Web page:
Four leaders of the Los Angeles Jewish community were among about 200 people who met President Barack Obama during a White House reception in honor of Jewish American Heritage Month.
“To be inside the home of the locus of power of our country and for Western democracy is a pretty extraordinary thing,” said Rabbi Adam Kligfeld, leader of Temple Beth Am. “And it’s no small thing that a lot of people at this event are the children and grandchildren and great grandchildren of refugees who came to America on the promise of freedom and possibility of equality.”
Temple Beth Am member Michele Wolf was also present. Wolf, a Jewish Journal blogger, helped create HaMercaz, a clearinghouse for resources for families with special-needs children. Sally Weber, director of Jewish community and special-needs programs for Jewish Family Service of Los Angeles also attended, along with Rabbi Denise Eger of Congregation Kol Ami, who is the immediate past president of the Board of Rabbis of Southern California.
“Everyone in the room turned into eighth-grade kids when President Obama walked in, jockeying for position and snapping pictures,” said Kligfeld, who shook the president’s hand. “He carries a burden that is unfathomable to me, and to be that close to someone who carries such responsibility really brought out a sense of awe.”
Kligfeld said one his colleagues recited the blessing one says upon seeing a person of power, thanking God for endowing humans with the ability to lead.
Guests were treated to a light fare of salads, pastries and fruit, along with wine and plenty of seltzer (or maybe it was sparkling mineral water?), all under kosher supervision. The Marine Corps strings band played HaTikvah, and the Maccabeats, Yeshiva University’s a cappella group, sang both for the group and in a private audience with the president.
Also present were author Elie Wiesel; Richard Joel, president of Yeshiva University; Arnold Eisen, chancellor of the Jewish Theological Seminary; Rabbis Eric Yoffie and Richard Jacobs, outgoing and incoming presidents, respectively, of the Union for Reform Judaism; Supreme Court Justice Ruth Bader Ginsberg; Jewish members of Congress, and rabbis, academics, philanthropists and Jewish professionals from a broad cross section of Jewish life.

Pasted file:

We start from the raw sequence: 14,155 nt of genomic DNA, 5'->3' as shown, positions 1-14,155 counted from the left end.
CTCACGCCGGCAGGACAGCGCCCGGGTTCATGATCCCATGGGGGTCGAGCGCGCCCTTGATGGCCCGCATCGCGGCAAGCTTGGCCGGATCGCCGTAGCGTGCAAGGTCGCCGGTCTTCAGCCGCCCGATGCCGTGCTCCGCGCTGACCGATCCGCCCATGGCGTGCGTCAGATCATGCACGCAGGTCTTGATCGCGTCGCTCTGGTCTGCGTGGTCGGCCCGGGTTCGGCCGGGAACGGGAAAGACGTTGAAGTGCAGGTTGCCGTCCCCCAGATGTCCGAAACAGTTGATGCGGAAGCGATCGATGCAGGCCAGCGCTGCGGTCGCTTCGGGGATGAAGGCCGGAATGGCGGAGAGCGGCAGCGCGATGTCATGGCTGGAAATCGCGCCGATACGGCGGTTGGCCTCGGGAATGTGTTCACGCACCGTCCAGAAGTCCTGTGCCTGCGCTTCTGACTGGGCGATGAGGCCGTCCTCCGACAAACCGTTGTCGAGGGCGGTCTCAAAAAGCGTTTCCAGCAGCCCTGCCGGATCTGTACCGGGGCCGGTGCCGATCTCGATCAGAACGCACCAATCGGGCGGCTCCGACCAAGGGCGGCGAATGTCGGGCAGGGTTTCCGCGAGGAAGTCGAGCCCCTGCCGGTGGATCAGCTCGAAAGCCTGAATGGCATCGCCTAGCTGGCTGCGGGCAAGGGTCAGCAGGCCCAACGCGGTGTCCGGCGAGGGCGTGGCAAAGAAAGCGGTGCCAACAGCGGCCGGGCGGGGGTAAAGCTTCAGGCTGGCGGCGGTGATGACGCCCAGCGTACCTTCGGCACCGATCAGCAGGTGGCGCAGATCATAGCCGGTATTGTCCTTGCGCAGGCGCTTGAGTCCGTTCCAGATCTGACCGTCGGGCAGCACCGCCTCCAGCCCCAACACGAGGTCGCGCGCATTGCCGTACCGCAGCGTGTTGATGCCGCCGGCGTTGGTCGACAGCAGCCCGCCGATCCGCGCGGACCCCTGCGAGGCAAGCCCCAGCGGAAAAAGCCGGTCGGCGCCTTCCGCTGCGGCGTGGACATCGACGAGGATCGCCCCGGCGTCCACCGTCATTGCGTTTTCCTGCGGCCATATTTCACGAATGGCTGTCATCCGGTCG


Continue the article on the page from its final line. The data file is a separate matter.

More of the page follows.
The president kept his remarks short, according to Kligfeld, acknowledging the contributions Jews have made to American society, and reaffirming his commitment to Israel.
In a briefing before the reception, leaders had a chance to meet the incoming ambassador to Israel, Dan Shapiro, and a member of Obama’s economic team, who discussed some of the ethical considerations of budgeting, such as caring for elders.
Eger said Shapiro talked about military and intelligence cooperation between the two countries, and affirmed the administration’s commitment to continuing bilateral negotiations in the Middle East.
“I still think there are some in the Jewish community who question President Obama’s commitment to Israel, and I have to say I have no question about the president’s commitment after hearing this briefing today,” Eger said.
This was Eger’s second handshake with the president. The rabbi delivered the invocation at USC when Obama spoke there last November. But, she said, she was humbled by the opportunity to walk into the White House not on tour, but with an invitation.
“To have Jewish American life and Jewish American contributions to the United States celebrated in the people’s house this way, it still a pretty unique thing,” she said.
In 2006, President George W. Bush proclaimed the month of May to be a celebration of the more-than 350 years of Jewish contributions to culture in the United States.
Kligfeld said he was moved by the surge of awe and excitement the physical proximity inspired, in a way that a digital image can’t.
“That is something I will take back, in terms of how to help people feel that surge of excitement and anticipation of being in the presence of something extraordinary. That is what synagogue life should be, and it’s not always that way,” Kligfeld said, noting that the object of adoration in the synagogue should be not a person, but the tradition and the texts.
“I think everyone in that room felt it, and there is no reason we shouldn’t be able to recreate that on some level in our synagogue worship.”